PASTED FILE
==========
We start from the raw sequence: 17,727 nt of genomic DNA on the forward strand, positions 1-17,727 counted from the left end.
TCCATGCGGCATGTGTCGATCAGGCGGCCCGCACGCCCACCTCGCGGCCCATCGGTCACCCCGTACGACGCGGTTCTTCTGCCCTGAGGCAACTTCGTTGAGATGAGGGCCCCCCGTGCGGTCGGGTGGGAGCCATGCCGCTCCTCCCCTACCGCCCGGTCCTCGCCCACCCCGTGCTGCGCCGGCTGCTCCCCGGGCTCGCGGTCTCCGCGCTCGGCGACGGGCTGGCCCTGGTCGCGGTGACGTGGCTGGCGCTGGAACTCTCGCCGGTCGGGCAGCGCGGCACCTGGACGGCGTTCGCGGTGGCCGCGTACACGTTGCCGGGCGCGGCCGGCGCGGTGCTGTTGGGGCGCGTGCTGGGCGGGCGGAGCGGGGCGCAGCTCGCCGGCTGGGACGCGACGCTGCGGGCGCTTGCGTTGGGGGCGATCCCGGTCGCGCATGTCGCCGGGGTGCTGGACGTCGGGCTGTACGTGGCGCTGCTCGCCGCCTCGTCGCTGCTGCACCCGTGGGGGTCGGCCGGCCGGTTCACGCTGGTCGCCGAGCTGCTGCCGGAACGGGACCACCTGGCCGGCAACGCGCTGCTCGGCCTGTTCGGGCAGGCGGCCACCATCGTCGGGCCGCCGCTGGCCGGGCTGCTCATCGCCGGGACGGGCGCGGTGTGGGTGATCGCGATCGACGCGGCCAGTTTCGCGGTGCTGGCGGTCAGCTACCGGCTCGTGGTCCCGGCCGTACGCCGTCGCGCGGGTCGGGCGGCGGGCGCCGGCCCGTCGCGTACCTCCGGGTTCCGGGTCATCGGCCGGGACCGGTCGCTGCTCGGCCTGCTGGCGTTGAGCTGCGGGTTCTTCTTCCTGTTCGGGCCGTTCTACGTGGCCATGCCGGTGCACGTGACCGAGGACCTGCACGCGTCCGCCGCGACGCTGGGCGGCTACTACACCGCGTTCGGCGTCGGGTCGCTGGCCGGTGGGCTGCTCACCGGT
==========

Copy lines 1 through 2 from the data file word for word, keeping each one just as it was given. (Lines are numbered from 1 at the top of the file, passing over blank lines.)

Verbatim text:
We start from the raw sequence: 17,727 nt of genomic DNA on the forward strand, positions 1-17,727 counted from the left end.
TCCATGCGGCATGTGTCGATCAGGCGGCCCGCACGCCCACCTCGCGGCCCATCGGTCACCCCGTACGACGCGGTTCTTCTGCCCTGAGGCAACTTCGTTGAGATGAGGGCCCCCCGTGCGGTCGGGTGGGAGCCATGCCGCTCCTCCCCTACCGCCCGGTCCTCGCCCACCCCGTGCTGCGCCGGCTGCTCCCCGGGCTCGCGGTCTCCGCGCTCGGCGACGGGCTGGCCCTGGTCGCGGTGACGTGGCTGGCGCTGGAACTCTCGCCGGTCGGGCAGCGCGGCACCTGGACGGCGTTCGCGGTGGCCGCGTACACGTTGCCGGGCGCGGCCGGCGCGGTGCTGTTGGGGCGCGTGCTGGGCGGGCGGAGCGGGGCGCAGCTCGCCGGCTGGGACGCGACGCTGCGGGCGCTTGCGTTGGGGGCGATCCCGGTCGCGCATGTCGCCGGGGTGCTGGACGTCGGGCTGTACGTGGCGCTGCTCGCCGCCTCGTCGCTGCTGCACCCGTGGGGGTCGGCCGGCCGGTTCACGCTGGTCGCCGAGCTGCTGCCGGAACGGGACCACCTGGCCGGCAACGCGCTGCTCGGCCTGTTCGGGCAGGCGGCCACCATCGTCGGGCCGCCGCTGGCCGGGCTGCTCATCGCCGGGACGGGCGCGGTGTGGGTGATCGCGATCGACGCGGCCAGTTTCGCGGTGCTGGCGGTCAGCTACCGGCTCGTGGTCCCGGCCGTACGCCGTCGCGCGGGTCGGGCGGCGGGCGCCGGCCCGTCGCGTACCTCCGGGTTCCGGGTCATCGGCCGGGACCGGTCGCTGCTCGGCCTGCTGGCGTTGAGCTGCGGGTTCTTCTTCCTGTTCGGGCCGTTCTACGTGGCCATGCCGGTGCACGTGACCGAGGACCTGCACGCGTCCGCCGCGACGCTGGGCGGCTACTACACCGCGTTCGGCGTCGGGTCGCTGGCCGGTGGGCTGCTCACCGGT